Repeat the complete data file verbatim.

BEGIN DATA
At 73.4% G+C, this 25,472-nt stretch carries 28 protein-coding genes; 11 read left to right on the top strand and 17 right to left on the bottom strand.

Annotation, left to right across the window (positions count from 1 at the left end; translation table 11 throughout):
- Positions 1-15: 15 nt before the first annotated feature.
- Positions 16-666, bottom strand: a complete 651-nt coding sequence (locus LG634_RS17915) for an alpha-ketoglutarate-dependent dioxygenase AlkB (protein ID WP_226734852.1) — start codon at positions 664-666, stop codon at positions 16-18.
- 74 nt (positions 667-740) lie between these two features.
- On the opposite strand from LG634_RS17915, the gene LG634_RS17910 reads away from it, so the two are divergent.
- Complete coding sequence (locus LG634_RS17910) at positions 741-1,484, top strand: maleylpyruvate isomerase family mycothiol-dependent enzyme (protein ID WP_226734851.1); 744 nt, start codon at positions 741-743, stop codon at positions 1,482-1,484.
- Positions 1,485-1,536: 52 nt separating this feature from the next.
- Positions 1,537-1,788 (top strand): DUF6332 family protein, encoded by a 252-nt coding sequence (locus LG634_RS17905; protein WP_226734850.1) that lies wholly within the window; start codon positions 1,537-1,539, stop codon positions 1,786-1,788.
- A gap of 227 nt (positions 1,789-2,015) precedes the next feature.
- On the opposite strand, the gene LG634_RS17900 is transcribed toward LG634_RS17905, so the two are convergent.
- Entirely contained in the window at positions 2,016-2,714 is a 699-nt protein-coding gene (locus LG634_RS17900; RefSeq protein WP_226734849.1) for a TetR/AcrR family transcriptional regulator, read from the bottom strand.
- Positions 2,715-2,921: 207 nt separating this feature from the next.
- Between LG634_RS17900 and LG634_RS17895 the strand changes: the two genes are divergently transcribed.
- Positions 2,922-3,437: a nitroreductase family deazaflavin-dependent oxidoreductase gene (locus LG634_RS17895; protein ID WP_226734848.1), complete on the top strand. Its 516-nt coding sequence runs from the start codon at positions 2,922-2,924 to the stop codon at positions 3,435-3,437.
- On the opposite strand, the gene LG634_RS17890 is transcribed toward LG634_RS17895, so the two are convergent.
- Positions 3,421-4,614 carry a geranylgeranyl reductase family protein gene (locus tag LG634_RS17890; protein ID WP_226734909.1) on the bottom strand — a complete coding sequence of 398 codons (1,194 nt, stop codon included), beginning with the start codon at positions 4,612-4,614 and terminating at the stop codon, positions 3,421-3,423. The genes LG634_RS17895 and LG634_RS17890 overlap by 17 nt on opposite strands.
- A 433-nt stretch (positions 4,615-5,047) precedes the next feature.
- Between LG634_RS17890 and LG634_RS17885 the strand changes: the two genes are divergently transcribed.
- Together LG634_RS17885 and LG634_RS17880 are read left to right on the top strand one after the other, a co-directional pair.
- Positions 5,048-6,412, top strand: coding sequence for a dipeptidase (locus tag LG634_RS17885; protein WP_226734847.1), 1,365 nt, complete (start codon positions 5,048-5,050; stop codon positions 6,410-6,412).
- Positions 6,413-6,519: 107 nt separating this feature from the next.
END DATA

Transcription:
At 73.4% G+C, this 25,472-nt stretch carries 28 protein-coding genes; 11 read left to right on the top strand and 17 right to left on the bottom strand.

Annotation, left to right across the window (positions count from 1 at the left end; translation table 11 throughout):
- Positions 1-15: 15 nt before the first annotated feature.
- Positions 16-666, bottom strand: a complete 651-nt coding sequence (locus LG634_RS17915) for an alpha-ketoglutarate-dependent dioxygenase AlkB (protein ID WP_226734852.1) — start codon at positions 664-666, stop codon at positions 16-18.
- 74 nt (positions 667-740) lie between these two features.
- On the opposite strand from LG634_RS17915, the gene LG634_RS17910 reads away from it, so the two are divergent.
- Complete coding sequence (locus LG634_RS17910) at positions 741-1,484, top strand: maleylpyruvate isomerase family mycothiol-dependent enzyme (protein ID WP_226734851.1); 744 nt, start codon at positions 741-743, stop codon at positions 1,482-1,484.
- Positions 1,485-1,536: 52 nt separating this feature from the next.
- Positions 1,537-1,788 (top strand): DUF6332 family protein, encoded by a 252-nt coding sequence (locus LG634_RS17905; protein WP_226734850.1) that lies wholly within the window; start codon positions 1,537-1,539, stop codon positions 1,786-1,788.
- A gap of 227 nt (positions 1,789-2,015) precedes the next feature.
- On the opposite strand, the gene LG634_RS17900 is transcribed toward LG634_RS17905, so the two are convergent.
- Entirely contained in the window at positions 2,016-2,714 is a 699-nt protein-coding gene (locus LG634_RS17900; RefSeq protein WP_226734849.1) for a TetR/AcrR family transcriptional regulator, read from the bottom strand.
- Positions 2,715-2,921: 207 nt separating this feature from the next.
- Between LG634_RS17900 and LG634_RS17895 the strand changes: the two genes are divergently transcribed.
- Positions 2,922-3,437: a nitroreductase family deazaflavin-dependent oxidoreductase gene (locus LG634_RS17895; protein ID WP_226734848.1), complete on the top strand. Its 516-nt coding sequence runs from the start codon at positions 2,922-2,924 to the stop codon at positions 3,435-3,437.
- On the opposite strand, the gene LG634_RS17890 is transcribed toward LG634_RS17895, so the two are convergent.
- Positions 3,421-4,614 carry a geranylgeranyl reductase family protein gene (locus tag LG634_RS17890; protein ID WP_226734909.1) on the bottom strand — a complete coding sequence of 398 codons (1,194 nt, stop codon included), beginning with the start codon at positions 4,612-4,614 and terminating at the stop codon, positions 3,421-3,423. The genes LG634_RS17895 and LG634_RS17890 overlap by 17 nt on opposite strands.
- A 433-nt stretch (positions 4,615-5,047) precedes the next feature.
- Between LG634_RS17890 and LG634_RS17885 the strand changes: the two genes are divergently transcribed.
- Together LG634_RS17885 and LG634_RS17880 are read left to right on the top strand one after the other, a co-directional pair.
- Positions 5,048-6,412, top strand: coding sequence for a dipeptidase (locus tag LG634_RS17885; protein WP_226734847.1), 1,365 nt, complete (start codon positions 5,048-5,050; stop codon positions 6,410-6,412).
- Positions 6,413-6,519: 107 nt separating this feature from the next.